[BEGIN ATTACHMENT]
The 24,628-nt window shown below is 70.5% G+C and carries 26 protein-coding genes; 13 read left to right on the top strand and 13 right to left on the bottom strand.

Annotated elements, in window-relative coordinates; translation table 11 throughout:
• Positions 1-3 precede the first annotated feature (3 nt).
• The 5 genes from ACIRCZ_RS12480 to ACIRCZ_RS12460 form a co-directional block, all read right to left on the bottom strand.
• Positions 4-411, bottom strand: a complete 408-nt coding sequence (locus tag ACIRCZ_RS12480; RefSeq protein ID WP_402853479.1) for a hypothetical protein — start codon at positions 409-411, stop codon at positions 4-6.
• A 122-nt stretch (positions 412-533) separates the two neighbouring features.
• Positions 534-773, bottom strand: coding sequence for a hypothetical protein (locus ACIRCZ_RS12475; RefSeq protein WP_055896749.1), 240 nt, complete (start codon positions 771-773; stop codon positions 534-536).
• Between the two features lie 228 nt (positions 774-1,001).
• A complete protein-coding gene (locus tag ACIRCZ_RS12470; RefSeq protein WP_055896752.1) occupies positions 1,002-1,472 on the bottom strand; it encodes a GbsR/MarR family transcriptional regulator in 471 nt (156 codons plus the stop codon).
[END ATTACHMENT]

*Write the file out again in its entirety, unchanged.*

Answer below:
The 24,628-nt window shown below is 70.5% G+C and carries 26 protein-coding genes; 13 read left to right on the top strand and 13 right to left on the bottom strand.

Annotated elements, in window-relative coordinates; translation table 11 throughout:
• Positions 1-3 precede the first annotated feature (3 nt).
• The 5 genes from ACIRCZ_RS12480 to ACIRCZ_RS12460 form a co-directional block, all read right to left on the bottom strand.
• Positions 4-411, bottom strand: a complete 408-nt coding sequence (locus tag ACIRCZ_RS12480; RefSeq protein ID WP_402853479.1) for a hypothetical protein — start codon at positions 409-411, stop codon at positions 4-6.
• A 122-nt stretch (positions 412-533) separates the two neighbouring features.
• Positions 534-773, bottom strand: coding sequence for a hypothetical protein (locus ACIRCZ_RS12475; RefSeq protein WP_055896749.1), 240 nt, complete (start codon positions 771-773; stop codon positions 534-536).
• Between the two features lie 228 nt (positions 774-1,001).
• A complete protein-coding gene (locus tag ACIRCZ_RS12470; RefSeq protein WP_055896752.1) occupies positions 1,002-1,472 on the bottom strand; it encodes a GbsR/MarR family transcriptional regulator in 471 nt (156 codons plus the stop codon).